ERBIL (Kurdistan 24) – The leadership council of the Change Movement (Gorran) on Sunday approved the draft agreement on government formation that the party along with the leading Kurdistan Democratic Party (KDP) had endorsed the previous day.
Gorran’s move comes a day before lawmakers are expected to reconvene to break the months-long political deadlock and vote on the parliamentary leadership posts. The assembly is a unicameral legislature with 111 seats, with five seats each reserved for Turkmen and Christian parties and one for an Armenian party.
The agreement between the two parties – KDP, election winner with 45 seats, and Gorran, second runner-up with 12 seats – was drafted and agreed upon by their respective negotiating teams on government formation.
The draft was then sent to the leadership council of the parties for final approval. As the party with the most seats seeking to build alliances with other entities to form a new government, the KDP has already settled the question of their deal with Gorran and approved it.
Gorran lawmakers will attend Monday’s parliamentary session, a senior party member, Shorsh Haji, told local media outlet KNNC, after affirming they would participate in the new government. He noted that they had some suggestions to the draft agreement but approved the outline of the deal.
Following the Gorran announcement, the leadership of the Patriotic Union of Kurdistan (PUK), the runner-up in the Sept. 30 Kurdistan Region elections, was still in a meeting to decide whether they would similarly participate in the legislative session for the next day.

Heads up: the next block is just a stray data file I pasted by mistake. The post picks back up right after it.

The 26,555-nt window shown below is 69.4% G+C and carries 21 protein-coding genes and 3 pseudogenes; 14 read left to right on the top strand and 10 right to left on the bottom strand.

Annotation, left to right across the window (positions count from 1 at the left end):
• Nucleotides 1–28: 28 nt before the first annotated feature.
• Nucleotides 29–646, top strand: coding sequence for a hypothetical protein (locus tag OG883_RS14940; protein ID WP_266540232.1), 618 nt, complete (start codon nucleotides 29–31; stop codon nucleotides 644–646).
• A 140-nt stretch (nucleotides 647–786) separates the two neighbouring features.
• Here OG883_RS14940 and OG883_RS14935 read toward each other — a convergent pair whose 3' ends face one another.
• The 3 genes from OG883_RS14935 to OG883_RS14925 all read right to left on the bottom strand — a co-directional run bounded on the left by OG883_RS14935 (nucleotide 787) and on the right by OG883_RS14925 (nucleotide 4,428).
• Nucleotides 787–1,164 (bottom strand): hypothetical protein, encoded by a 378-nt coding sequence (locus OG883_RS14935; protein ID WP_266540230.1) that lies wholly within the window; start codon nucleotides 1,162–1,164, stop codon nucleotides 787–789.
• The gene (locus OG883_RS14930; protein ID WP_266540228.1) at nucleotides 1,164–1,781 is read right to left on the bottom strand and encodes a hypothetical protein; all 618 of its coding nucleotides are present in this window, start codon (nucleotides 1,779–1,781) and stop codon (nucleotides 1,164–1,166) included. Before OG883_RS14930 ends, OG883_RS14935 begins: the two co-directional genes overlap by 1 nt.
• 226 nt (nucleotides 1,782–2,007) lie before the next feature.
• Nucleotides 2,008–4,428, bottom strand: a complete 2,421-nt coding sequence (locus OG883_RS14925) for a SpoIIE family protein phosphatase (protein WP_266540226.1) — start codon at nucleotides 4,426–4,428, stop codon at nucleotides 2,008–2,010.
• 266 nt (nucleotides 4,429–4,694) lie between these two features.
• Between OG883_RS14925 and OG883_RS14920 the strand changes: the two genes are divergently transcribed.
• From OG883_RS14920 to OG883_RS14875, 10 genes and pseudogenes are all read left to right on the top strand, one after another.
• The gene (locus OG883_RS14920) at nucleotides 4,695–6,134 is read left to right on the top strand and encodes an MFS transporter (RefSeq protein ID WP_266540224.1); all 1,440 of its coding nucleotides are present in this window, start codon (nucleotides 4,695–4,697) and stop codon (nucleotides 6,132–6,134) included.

As the winner of 21 seats, the PUK is another entity that has been in talks with the KDP to enter an alliance to form a coalition government.
On Friday, the respective negotiating teams of the two parties emerged from a meeting with some promising results, with the KDP stating its approval of the bilateral draft agreement – the full details of which were not immediately clear – and the PUK affirming they would join the parliamentary meeting on Monday.
“We, as the KDP, had already reviewed and approved the draft agreement, but the PUK will hold a meeting tomorrow for additional consultation and make the final decision,” KDP Spokesperson Mahmoud Mohammed told reporters in a joint-briefing with his PUK counterpart.
“Later, we will [officially] sign the agreement in a ceremony,” he added.
Blesa Jabar Farman, a senior PUK member, told Kurdistan 24 on Sunday that their “main issue [with the KDP] is on the question of Kirkuk.”
She reiterated her party’s stance that they seek an “all-or-nothing agreement” that includes a deal on the governorship of Kirkuk province, an oil-rich and ethnically diverse area that has been at the heart of another dispute between the two leading parties over the past few years.
Bilateral ties between the two Kurdish parties grew especially weaker after Iraqi forces and Shia militias attacked and took over the province and other disputed territories on Oct. 16, 2017, in response to the Kurdistan Region’s independence referendum, pushing Kurdish Peshmerga forces from the areas.
Editing by Karzan Sulaivany